The Tiruchi Zone has crossed the Customs revenue target for this financial year. It is expected to achieve a total revenue of ₹5,200 crore, said Ranjan Kumar Routray, Chief Commissioner of Customs, preventive zone, Tiruchi, here on Friday.
At the inauguration of Cargo Connextions conclave, organised by Federation of Indian Export Organisations (Southern Region), he said adequate infrastructure and supportive people and the entire ecosystem had facilitated trade, and this should be sustained. Further, under the AEO (Authorised Economic Operator) programme, 96 AEOs had been registered as against the target of 100 for this year. This would also be achieved by the end of March. The zone realised ₹52 crore additional revenue through measures such as anti-smuggling.
The maritime sector would see more friendly and hassle free systems in the next few years for movement of goods. This had already started happening through online processes for filing bills, refunds, etc., he said.
N.J. Kumaresh, Commissioner – GST (audit), Coimbatore, said Coimbatore was one of the important zones supplying goods for exports. These go to Thoothukudi or Kochi ports. India had moved up in World Bank trading across borders index. The quality of services were important for maritime sector. So the stakeholders should work on human capital.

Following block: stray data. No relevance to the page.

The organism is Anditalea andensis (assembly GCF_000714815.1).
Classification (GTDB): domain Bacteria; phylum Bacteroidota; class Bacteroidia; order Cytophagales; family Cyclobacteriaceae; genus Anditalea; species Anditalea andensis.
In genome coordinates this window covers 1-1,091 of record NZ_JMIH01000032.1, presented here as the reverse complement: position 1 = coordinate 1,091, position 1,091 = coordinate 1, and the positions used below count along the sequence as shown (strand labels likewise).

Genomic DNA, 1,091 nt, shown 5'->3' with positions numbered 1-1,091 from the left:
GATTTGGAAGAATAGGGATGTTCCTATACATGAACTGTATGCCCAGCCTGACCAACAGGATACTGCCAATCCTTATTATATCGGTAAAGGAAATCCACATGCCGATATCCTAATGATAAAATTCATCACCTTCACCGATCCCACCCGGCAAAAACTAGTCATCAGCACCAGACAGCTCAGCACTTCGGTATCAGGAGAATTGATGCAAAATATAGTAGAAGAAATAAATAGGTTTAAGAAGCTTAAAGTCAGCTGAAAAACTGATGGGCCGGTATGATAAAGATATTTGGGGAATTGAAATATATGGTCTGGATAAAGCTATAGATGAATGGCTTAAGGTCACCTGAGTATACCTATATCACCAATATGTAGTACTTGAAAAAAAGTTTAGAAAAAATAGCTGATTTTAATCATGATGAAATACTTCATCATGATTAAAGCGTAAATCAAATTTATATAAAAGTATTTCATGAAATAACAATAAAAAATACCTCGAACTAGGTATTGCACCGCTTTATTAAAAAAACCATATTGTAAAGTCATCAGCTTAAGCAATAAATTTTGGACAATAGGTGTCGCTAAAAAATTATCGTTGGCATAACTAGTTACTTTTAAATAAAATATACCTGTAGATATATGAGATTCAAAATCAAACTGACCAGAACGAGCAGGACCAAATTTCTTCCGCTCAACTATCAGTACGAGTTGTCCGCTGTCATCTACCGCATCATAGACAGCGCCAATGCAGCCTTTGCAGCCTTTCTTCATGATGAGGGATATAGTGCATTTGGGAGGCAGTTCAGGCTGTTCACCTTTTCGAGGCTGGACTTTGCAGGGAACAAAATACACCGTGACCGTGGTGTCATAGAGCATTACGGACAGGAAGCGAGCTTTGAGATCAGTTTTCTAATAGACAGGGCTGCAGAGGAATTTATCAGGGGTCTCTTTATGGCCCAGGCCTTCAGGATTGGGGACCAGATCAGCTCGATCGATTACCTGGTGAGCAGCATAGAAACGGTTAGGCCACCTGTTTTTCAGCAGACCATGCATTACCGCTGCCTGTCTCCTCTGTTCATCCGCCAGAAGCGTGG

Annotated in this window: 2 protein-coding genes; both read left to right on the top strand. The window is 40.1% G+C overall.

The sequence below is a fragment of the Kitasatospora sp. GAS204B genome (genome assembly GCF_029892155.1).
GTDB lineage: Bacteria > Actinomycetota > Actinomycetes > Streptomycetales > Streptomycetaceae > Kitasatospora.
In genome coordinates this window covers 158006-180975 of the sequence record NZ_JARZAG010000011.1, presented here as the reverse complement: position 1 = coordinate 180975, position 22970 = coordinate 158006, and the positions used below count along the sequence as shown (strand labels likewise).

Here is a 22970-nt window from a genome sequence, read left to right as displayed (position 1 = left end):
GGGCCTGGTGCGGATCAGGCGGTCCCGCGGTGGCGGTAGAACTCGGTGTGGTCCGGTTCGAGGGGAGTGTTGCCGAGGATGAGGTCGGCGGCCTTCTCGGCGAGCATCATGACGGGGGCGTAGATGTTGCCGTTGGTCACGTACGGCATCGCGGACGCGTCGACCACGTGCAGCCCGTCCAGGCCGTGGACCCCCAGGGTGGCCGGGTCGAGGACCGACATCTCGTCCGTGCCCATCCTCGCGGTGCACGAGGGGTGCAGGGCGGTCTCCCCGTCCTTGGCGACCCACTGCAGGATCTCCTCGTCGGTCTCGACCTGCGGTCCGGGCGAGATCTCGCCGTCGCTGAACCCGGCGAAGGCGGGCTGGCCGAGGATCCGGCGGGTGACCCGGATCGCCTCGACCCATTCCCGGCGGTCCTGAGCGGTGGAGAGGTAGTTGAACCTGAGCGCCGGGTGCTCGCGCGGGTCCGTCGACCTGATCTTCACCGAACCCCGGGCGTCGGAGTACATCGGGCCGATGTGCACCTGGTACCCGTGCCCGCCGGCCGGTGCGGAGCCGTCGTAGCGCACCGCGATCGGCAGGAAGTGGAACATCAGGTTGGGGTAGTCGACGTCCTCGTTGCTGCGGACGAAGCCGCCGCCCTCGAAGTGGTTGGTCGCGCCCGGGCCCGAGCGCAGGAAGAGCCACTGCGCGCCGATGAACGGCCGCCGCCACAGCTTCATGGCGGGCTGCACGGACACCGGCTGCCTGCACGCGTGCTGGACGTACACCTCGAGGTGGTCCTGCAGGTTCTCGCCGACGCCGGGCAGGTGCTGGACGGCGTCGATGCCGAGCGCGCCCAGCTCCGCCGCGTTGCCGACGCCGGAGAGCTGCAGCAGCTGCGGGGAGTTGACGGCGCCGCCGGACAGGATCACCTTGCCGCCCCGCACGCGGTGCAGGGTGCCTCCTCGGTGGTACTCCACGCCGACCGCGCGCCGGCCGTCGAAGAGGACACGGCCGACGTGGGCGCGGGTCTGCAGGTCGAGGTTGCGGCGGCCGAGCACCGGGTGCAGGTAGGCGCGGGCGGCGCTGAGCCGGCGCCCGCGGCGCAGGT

Raja M. Shanmugham, president of Tirupur Exporters’ Association, said the international brands were having more collections and more seasons and this required shorter transport time. “New varieties of garments come out often. So the industry needs facilities for swift movement of goods,” he said.
According to V.J. Mathew, Chairman of Kerala Maritime Board, the Board aims to develop 18 minor ports in Kerala. The Kerala Government plans to have inland water connectivity by 2020-2021. Development of the minor ports will also help in coastal transport. The Board also plans to facilitate these ports to receive more cargo and passengers.
Rafeeque Ahmed, former president of Federation of Indian Export Organisations, said the Southern States contribute to 29 % of the country’s GDP. The Southern India coast was served by six major ports. These ports handled 29 % of the country’s total cargo volume. There was potential to attract more cargo, which could lead to economic development of the hinterland.